They are wreaking havoc on the country's working class, often driving grandmothers into foreclosure, military soldiers into debt and depression, and school teachers into personal bankruptcy. In an era in which steroid use and Terry Schiavo have taken center stage in politics and the media, it is noteworthy that no senator is threatening a filibuster, and no elected official has suggested a hunger campaign to protest the injustice of predatory lending.

From Minneapolis, Minnesota, to Camden, New Jersey, those who can least afford it are being bilked out of hundreds or thousands of dollars that could be used to send their kids and grandkids to college, pay their electricity bills, buy medicine or put food on the table. And, it is worth remembering that although many working-class Americans are getting trapped in a vicious cycle of poverty and debt, these lenders are making millions upon millions. According to various studies, while most middle-class Americans borrow money at rates ranging from 5 to 15%, many poor and elderly people are being charged exorbitant fees and annualized interest rates of 50 to 100% -- or more -- when they buy televisions or homes, cash their paychecks or take out small loans.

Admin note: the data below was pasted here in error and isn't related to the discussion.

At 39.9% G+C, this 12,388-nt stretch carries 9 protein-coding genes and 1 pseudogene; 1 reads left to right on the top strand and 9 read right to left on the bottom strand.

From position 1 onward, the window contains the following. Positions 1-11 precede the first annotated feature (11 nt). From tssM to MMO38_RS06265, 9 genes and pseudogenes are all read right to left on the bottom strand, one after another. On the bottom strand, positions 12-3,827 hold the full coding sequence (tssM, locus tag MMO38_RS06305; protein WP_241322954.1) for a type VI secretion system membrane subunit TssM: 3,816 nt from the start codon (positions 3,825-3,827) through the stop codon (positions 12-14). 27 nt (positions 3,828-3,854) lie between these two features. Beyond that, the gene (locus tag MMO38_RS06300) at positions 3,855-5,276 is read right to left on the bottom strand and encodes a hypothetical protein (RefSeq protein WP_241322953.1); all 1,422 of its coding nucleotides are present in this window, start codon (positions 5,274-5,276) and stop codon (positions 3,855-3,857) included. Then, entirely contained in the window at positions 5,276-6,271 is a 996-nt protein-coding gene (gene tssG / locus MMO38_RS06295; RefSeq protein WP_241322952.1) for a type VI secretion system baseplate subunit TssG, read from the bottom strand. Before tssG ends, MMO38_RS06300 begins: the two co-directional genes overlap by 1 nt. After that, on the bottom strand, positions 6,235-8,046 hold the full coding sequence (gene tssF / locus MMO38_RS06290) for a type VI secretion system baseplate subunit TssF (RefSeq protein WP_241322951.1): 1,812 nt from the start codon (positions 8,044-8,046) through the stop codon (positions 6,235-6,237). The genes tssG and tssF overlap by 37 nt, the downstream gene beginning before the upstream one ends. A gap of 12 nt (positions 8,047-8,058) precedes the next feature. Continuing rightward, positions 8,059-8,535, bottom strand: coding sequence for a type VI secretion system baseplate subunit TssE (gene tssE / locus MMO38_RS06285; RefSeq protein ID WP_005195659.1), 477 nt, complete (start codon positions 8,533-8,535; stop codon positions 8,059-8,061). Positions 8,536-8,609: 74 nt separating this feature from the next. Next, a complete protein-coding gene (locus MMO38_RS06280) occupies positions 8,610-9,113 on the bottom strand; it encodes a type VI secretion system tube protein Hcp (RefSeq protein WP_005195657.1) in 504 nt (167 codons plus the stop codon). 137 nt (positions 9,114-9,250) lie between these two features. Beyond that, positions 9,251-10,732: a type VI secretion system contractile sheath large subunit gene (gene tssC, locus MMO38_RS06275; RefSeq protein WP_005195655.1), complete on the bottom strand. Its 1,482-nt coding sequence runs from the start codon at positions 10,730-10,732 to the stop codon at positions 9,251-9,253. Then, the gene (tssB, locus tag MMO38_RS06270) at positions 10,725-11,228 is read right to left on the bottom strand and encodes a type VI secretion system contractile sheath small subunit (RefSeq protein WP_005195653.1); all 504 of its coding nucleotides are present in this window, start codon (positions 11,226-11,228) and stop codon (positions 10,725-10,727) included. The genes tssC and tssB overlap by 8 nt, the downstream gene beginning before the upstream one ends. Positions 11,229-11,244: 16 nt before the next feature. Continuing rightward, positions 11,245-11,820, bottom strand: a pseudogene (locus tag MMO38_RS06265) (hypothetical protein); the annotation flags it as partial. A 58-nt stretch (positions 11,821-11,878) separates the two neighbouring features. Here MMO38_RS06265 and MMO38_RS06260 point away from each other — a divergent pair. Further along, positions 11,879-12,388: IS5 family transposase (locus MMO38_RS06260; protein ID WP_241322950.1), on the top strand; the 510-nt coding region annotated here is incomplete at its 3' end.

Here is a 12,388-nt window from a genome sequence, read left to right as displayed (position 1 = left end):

The concept of high-interest loans is nothing new, but unscrupulous check cashing stores, payday loan facilities and rent-to-own facilities have grown dramatically over the last decade -- perhaps fourfold. And significantly, it is not just corner shops in low-income neighborhoods that specialize in this practice. Bank of America, Citigroup, Wells Fargo, and HSBC -- are steering minorities and others toward high-interest loans.

To be fair, the justification behind high interest rates is that some of these lenders are willing to step into situations where normal lenders fear to tread -- people with bad credit, few assets, or small incomes. So their risk should be compensated. But as the studies and other investigations show, these lenders often take advantage of the elderly and poor, for example, charging a janitor who does not have a typical bank account $90 to cash her $500 biweekly paycheck.

Over the last five years, about half the 50 states have enacted laws to try to limit some types of predatory lending, especially in home mortgages. Also, two bills to curtail the practice were floated by members of the U.S. House of Representatives this year, but nothing truly effective and comprehensive seems to have a chance of passing in the near future. In a time of economic insecurity, however, the issue is ripe for discussion and debate at a national level

l e n n y

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HSBC Predatory Lending Practices
« Reply #87 on: August 24, 2006, 09:25:56 PM »